Attorney General Kalekeni Kaphale has appealed against High Court Judge Dingiswayo Madise’s High Court ruling backing calls for judicial review of the suspension of anti-homosexuality laws by Minister of Justice and Constitutional Affairs Samuel Tembenu.
According to court papers filed in Mzuzu last Wednesday, Kaphale wants the Supreme Court to rule that Madise erred in determining that concerned citizens—who want government agencies to keep arresting, prosecuting and jailing homosexuals—have sufficient grounds to challenge the moratorium Tembenu reaffirmed in January.
The three—Reverends Patrick Banda and Tusalifye Mbeye as well as Christopher Mbeye, who is on trial for obtaining goods by false pretence—find it illegal and unconstitutional for the minister to stop enforcement of the laws of the country without Parliament’s approval.
Two weeks ago, the judge ruled that they raise “serious triable issue”.
The verdict in Mzuzu might have effectively overruled Kaphale’s standpoint that the trio did not have sufficient grounds having suffered no direct loss, harm and injury due to non-enforcement of Section 153 of the Penal Code which prohibits homosexuality.
However, the government’s principal legal adviser is back in court having been dissatisfied with this part of the May 11 ruling, which referred the legality of the moratorium for judicial review.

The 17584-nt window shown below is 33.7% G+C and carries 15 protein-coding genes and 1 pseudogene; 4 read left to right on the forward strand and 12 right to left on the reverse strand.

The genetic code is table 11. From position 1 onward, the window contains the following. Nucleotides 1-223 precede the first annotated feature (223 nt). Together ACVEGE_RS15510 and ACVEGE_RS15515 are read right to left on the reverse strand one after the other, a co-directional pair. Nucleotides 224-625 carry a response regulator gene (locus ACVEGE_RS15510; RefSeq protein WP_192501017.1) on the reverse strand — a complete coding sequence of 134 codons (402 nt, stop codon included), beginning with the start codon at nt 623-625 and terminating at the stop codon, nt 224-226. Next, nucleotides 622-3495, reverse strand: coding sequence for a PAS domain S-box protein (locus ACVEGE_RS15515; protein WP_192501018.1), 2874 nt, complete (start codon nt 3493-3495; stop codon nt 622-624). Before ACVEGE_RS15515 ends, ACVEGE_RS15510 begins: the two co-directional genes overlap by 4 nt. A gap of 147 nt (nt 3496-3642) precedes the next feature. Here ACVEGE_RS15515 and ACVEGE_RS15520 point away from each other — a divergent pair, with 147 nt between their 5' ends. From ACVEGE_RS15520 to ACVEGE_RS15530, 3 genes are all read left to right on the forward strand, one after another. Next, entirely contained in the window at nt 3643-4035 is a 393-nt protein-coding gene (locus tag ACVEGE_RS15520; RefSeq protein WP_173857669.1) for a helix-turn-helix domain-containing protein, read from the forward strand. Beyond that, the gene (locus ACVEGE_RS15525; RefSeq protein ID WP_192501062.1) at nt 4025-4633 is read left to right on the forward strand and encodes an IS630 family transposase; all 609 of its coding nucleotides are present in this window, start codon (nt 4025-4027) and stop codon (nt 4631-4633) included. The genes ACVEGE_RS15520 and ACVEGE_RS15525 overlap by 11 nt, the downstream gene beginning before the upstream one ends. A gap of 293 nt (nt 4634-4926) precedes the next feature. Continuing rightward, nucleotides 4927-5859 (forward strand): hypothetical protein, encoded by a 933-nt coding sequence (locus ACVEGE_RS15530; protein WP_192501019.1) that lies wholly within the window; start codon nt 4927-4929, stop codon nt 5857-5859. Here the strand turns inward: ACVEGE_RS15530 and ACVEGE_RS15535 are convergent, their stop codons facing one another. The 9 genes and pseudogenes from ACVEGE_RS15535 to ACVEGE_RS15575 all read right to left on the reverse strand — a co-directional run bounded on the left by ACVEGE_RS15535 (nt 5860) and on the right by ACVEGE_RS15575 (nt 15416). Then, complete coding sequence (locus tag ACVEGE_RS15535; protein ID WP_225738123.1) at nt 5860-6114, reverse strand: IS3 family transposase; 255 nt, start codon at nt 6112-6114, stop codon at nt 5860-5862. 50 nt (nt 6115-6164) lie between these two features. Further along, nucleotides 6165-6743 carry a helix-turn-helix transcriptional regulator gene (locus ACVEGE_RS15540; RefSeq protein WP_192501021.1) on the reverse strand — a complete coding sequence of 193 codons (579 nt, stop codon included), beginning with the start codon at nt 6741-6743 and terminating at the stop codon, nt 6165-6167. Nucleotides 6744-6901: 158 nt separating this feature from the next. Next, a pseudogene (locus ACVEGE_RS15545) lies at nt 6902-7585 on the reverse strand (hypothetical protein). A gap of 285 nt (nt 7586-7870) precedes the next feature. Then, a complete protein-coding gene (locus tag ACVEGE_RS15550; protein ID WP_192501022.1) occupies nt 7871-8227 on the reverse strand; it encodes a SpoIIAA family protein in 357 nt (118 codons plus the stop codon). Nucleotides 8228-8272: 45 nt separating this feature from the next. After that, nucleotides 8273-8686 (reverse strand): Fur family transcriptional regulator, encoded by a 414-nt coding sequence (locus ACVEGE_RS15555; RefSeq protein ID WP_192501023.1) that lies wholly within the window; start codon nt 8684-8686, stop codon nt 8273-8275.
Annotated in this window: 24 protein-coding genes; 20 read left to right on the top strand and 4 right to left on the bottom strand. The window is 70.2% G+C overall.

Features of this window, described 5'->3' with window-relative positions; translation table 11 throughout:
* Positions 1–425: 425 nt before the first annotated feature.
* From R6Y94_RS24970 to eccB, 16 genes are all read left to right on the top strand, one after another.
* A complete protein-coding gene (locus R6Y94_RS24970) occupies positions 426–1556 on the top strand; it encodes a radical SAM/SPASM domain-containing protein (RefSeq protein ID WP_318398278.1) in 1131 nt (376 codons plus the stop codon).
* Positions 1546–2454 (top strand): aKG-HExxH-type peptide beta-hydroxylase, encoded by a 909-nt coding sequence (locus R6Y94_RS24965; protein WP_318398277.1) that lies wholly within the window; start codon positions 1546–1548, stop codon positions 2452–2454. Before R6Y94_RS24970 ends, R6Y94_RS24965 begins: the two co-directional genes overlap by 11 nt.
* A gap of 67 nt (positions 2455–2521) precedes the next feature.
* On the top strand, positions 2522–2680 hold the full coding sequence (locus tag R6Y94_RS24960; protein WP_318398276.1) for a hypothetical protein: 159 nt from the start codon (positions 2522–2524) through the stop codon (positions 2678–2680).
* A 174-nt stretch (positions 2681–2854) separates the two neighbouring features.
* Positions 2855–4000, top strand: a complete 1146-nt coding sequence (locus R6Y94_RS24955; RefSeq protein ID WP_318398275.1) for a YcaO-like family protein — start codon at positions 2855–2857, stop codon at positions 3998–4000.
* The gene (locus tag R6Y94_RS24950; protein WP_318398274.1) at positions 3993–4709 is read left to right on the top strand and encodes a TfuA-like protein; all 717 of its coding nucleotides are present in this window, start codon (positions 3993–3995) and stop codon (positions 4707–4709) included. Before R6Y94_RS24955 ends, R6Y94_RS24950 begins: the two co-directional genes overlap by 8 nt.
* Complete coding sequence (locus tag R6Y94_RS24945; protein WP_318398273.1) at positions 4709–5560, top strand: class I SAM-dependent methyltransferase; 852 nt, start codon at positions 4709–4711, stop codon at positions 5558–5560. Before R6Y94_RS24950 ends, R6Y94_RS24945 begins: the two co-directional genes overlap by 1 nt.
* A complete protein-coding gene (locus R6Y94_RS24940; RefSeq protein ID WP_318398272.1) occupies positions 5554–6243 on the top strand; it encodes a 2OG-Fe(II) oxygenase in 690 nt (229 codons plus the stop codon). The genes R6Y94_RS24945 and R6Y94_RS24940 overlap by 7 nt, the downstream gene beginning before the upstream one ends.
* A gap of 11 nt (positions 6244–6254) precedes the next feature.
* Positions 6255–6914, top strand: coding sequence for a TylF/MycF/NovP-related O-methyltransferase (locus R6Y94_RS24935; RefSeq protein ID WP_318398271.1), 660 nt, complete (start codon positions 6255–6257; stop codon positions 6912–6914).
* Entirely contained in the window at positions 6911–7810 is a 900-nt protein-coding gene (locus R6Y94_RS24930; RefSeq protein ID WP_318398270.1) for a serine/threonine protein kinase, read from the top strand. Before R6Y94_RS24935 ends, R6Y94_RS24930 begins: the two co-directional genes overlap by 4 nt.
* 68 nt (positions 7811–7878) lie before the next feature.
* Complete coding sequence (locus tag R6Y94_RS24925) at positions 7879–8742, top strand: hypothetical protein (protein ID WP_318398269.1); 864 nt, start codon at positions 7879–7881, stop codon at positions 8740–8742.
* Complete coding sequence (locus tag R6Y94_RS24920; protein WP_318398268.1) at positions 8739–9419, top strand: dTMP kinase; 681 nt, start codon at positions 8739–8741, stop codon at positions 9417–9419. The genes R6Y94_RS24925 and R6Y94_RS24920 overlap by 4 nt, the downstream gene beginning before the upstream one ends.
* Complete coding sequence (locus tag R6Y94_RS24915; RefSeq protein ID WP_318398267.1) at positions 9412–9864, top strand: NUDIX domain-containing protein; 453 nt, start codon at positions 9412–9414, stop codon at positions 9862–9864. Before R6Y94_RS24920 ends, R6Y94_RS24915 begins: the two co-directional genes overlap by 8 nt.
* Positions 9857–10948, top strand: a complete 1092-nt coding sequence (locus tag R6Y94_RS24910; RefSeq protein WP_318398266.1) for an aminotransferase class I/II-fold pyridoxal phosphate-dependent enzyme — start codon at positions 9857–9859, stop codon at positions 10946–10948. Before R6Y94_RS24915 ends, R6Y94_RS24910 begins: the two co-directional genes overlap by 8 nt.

In his appeal, Kaphale argues: “The learned judge erred in not considering jurisprudence from the Malawi Supreme Court of Appeal on the subject and applying it in the facts before him to determine whether the respondents have sufficient interest to commence judicial review proceedings on the case.”
He alludes to a 2004 case between Civil Liberties Committee (Cilic) and the Minister of Justice in which the Supreme Court upheld that for an applicant for judicial review to show that he has sufficient interest in the matter, he or she must show it is his or her rights that have been violated as a basic for taking action.
The three told the High Court, through private practice lawyer George Kadzipatike, that the moratorium injures their right to equality before the law by making them second-class citizens not at par with gays and lesbians.
They also found the order from the Executive arm of government a glaring violation of the cornerstones of the Constitution which provides for equality and separation of powers.
Kammasamba terms it discriminatory to continue answering charges under the same Penal Code whose Section 153 has been suspended by the minister, whom they accuse of installing himself as an unelected lawmaker.
In an interview, Kadzipatike said Madise applied the law properly on the issue of sufficient interest.
“Any person whose legal or constitutional right has been violated has sufficient interest in that matter. Kammasamba will go all the way to seek protection from the courts against glaring violations of his right,” said Kadzipatike.
Besides, Kaphale wants Centre for Development of People (Cedep) to join in as friends of the court when a panel of three judges preside over the judicial review proceedings. n